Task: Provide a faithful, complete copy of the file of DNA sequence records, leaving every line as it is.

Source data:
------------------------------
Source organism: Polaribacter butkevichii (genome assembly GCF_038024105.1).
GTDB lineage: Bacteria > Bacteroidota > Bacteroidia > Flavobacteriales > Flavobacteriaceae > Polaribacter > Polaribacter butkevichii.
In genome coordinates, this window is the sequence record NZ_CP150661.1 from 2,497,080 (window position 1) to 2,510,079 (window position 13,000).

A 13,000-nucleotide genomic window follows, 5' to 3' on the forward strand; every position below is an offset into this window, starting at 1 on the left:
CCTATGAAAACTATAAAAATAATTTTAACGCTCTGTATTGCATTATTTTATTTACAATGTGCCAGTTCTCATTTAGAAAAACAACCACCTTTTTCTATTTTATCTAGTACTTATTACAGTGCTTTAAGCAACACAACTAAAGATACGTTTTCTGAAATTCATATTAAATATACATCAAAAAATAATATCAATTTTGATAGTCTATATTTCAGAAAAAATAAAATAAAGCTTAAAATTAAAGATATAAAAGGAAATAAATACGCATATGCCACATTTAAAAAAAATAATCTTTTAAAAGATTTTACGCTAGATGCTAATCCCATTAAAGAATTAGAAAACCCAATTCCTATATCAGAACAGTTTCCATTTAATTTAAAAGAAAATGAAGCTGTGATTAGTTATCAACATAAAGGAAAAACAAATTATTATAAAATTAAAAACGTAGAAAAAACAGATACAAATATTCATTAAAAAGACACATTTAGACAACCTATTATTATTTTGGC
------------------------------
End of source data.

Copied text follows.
Source organism: Polaribacter butkevichii (genome assembly GCF_038024105.1).
GTDB lineage: Bacteria > Bacteroidota > Bacteroidia > Flavobacteriales > Flavobacteriaceae > Polaribacter > Polaribacter butkevichii.
In genome coordinates, this window is the sequence record NZ_CP150661.1 from 2,497,080 (window position 1) to 2,510,079 (window position 13,000).

A 13,000-nucleotide genomic window follows, 5' to 3' on the forward strand; every position below is an offset into this window, starting at 1 on the left:
CCTATGAAAACTATAAAAATAATTTTAACGCTCTGTATTGCATTATTTTATTTACAATGTGCCAGTTCTCATTTAGAAAAACAACCACCTTTTTCTATTTTATCTAGTACTTATTACAGTGCTTTAAGCAACACAACTAAAGATACGTTTTCTGAAATTCATATTAAATATACATCAAAAAATAATATCAATTTTGATAGTCTATATTTCAGAAAAAATAAAATAAAGCTTAAAATTAAAGATATAAAAGGAAATAAATACGCATATGCCACATTTAAAAAAAATAATCTTTTAAAAGATTTTACGCTAGATGCTAATCCCATTAAAGAATTAGAAAACCCAATTCCTATATCAGAACAGTTTCCATTTAATTTAAAAGAAAATGAAGCTGTGATTAGTTATCAACATAAAGGAAAAACAAATTATTATAAAATTAAAAACGTAGAAAAAACAGATACAAATATTCATTAAAAAGACACATTTAGACAACCTATTATTATTTTGGC